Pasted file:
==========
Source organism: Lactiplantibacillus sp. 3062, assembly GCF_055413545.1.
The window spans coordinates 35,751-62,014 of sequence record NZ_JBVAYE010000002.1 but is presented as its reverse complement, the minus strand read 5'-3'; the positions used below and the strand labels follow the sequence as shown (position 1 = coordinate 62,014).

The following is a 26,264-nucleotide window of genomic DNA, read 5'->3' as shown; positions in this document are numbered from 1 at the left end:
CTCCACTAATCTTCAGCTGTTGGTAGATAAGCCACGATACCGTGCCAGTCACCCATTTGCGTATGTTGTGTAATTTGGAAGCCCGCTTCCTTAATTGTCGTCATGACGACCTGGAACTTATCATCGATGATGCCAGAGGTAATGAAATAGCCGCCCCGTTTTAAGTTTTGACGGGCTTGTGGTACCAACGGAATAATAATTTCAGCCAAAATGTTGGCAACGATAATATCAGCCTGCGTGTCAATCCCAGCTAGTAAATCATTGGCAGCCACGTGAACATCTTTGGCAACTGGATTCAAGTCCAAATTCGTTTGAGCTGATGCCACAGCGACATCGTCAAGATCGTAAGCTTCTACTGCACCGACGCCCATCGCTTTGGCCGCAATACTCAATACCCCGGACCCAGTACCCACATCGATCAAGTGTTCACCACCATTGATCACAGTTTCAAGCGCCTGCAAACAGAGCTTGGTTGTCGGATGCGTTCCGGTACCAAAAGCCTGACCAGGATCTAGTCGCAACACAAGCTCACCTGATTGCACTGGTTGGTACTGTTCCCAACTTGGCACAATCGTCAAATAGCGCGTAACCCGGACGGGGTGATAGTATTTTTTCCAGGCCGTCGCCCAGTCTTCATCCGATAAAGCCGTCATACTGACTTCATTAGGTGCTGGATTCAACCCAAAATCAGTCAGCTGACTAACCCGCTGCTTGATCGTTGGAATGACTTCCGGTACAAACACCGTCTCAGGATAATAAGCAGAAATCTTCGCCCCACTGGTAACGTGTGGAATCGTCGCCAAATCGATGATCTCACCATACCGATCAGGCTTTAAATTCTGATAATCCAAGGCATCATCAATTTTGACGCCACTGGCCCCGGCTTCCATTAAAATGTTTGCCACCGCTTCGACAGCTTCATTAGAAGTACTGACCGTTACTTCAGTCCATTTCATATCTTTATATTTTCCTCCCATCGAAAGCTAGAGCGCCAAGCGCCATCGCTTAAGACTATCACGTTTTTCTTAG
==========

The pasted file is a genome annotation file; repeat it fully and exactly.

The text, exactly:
Source organism: Lactiplantibacillus sp. 3062, assembly GCF_055413545.1.
The window spans coordinates 35,751-62,014 of sequence record NZ_JBVAYE010000002.1 but is presented as its reverse complement, the minus strand read 5'-3'; the positions used below and the strand labels follow the sequence as shown (position 1 = coordinate 62,014).

The following is a 26,264-nucleotide window of genomic DNA, read 5'->3' as shown; positions in this document are numbered from 1 at the left end:
CTCCACTAATCTTCAGCTGTTGGTAGATAAGCCACGATACCGTGCCAGTCACCCATTTGCGTATGTTGTGTAATTTGGAAGCCCGCTTCCTTAATTGTCGTCATGACGACCTGGAACTTATCATCGATGATGCCAGAGGTAATGAAATAGCCGCCCCGTTTTAAGTTTTGACGGGCTTGTGGTACCAACGGAATAATAATTTCAGCCAAAATGTTGGCAACGATAATATCAGCCTGCGTGTCAATCCCAGCTAGTAAATCATTGGCAGCCACGTGAACATCTTTGGCAACTGGATTCAAGTCCAAATTCGTTTGAGCTGATGCCACAGCGACATCGTCAAGATCGTAAGCTTCTACTGCACCGACGCCCATCGCTTTGGCCGCAATACTCAATACCCCGGACCCAGTACCCACATCGATCAAGTGTTCACCACCATTGATCACAGTTTCAAGCGCCTGCAAACAGAGCTTGGTTGTCGGATGCGTTCCGGTACCAAAAGCCTGACCAGGATCTAGTCGCAACACAAGCTCACCTGATTGCACTGGTTGGTACTGTTCCCAACTTGGCACAATCGTCAAATAGCGCGTAACCCGGACGGGGTGATAGTATTTTTTCCAGGCCGTCGCCCAGTCTTCATCCGATAAAGCCGTCATACTGACTTCATTAGGTGCTGGATTCAACCCAAAATCAGTCAGCTGACTAACCCGCTGCTTGATCGTTGGAATGACTTCCGGTACAAACACCGTCTCAGGATAATAAGCAGAAATCTTCGCCCCACTGGTAACGTGTGGAATCGTCGCCAAATCGATGATCTCACCATACCGATCAGGCTTTAAATTCTGATAATCCAAGGCATCATCAATTTTGACGCCACTGGCCCCGGCTTCCATTAAAATGTTTGCCACCGCTTCGACAGCTTCATTAGAAGTACTGACCGTTACTTCAGTCCATTTCATATCTTTATATTTTCCTCCCATCGAAAGCTAGAGCGCCAAGCGCCATCGCTTAAGACTATCACGTTTTTCTTAG